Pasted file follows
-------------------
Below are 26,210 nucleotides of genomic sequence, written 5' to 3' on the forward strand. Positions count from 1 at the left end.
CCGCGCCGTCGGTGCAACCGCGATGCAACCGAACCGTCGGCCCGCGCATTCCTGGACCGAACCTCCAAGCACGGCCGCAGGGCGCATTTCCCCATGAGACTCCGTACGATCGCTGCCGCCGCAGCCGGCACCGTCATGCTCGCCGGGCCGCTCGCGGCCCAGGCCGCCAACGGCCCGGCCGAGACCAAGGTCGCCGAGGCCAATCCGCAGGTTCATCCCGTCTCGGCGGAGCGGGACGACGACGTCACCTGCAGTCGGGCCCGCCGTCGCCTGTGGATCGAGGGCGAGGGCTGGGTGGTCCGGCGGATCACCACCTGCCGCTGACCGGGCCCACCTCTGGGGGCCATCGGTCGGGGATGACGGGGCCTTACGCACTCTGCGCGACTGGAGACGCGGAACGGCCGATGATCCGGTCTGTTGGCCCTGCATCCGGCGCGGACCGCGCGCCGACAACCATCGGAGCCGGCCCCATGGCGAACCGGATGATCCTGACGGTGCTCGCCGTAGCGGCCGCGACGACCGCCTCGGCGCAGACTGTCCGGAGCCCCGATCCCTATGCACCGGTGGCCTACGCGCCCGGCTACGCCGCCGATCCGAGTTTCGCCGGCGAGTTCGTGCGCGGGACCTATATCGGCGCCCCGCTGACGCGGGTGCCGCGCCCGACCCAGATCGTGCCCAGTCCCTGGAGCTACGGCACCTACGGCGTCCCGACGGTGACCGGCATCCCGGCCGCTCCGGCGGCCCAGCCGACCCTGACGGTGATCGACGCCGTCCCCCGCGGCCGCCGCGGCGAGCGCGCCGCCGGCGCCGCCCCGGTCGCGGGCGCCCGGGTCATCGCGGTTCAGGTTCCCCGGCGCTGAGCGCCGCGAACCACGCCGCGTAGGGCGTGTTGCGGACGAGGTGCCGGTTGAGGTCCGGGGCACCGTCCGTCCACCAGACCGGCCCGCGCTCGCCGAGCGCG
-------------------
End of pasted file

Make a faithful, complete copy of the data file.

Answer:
Below are 26,210 nucleotides of genomic sequence, written 5' to 3' on the forward strand. Positions count from 1 at the left end.
CCGCGCCGTCGGTGCAACCGCGATGCAACCGAACCGTCGGCCCGCGCATTCCTGGACCGAACCTCCAAGCACGGCCGCAGGGCGCATTTCCCCATGAGACTCCGTACGATCGCTGCCGCCGCAGCCGGCACCGTCATGCTCGCCGGGCCGCTCGCGGCCCAGGCCGCCAACGGCCCGGCCGAGACCAAGGTCGCCGAGGCCAATCCGCAGGTTCATCCCGTCTCGGCGGAGCGGGACGACGACGTCACCTGCAGTCGGGCCCGCCGTCGCCTGTGGATCGAGGGCGAGGGCTGGGTGGTCCGGCGGATCACCACCTGCCGCTGACCGGGCCCACCTCTGGGGGCCATCGGTCGGGGATGACGGGGCCTTACGCACTCTGCGCGACTGGAGACGCGGAACGGCCGATGATCCGGTCTGTTGGCCCTGCATCCGGCGCGGACCGCGCGCCGACAACCATCGGAGCCGGCCCCATGGCGAACCGGATGATCCTGACGGTGCTCGCCGTAGCGGCCGCGACGACCGCCTCGGCGCAGACTGTCCGGAGCCCCGATCCCTATGCACCGGTGGCCTACGCGCCCGGCTACGCCGCCGATCCGAGTTTCGCCGGCGAGTTCGTGCGCGGGACCTATATCGGCGCCCCGCTGACGCGGGTGCCGCGCCCGACCCAGATCGTGCCCAGTCCCTGGAGCTACGGCACCTACGGCGTCCCGACGGTGACCGGCATCCCGGCCGCTCCGGCGGCCCAGCCGACCCTGACGGTGATCGACGCCGTCCCCCGCGGCCGCCGCGGCGAGCGCGCCGCCGGCGCCGCCCCGGTCGCGGGCGCCCGGGTCATCGCGGTTCAGGTTCCCCGGCGCTGAGCGCCGCGAACCACGCCGCGTAGGGCGTGTTGCGGACGAGGTGCCGGTTGAGGTCCGGGGCACCGTCCGTCCACCAGACCGGCCCGCGCTCGCCGAGCGCG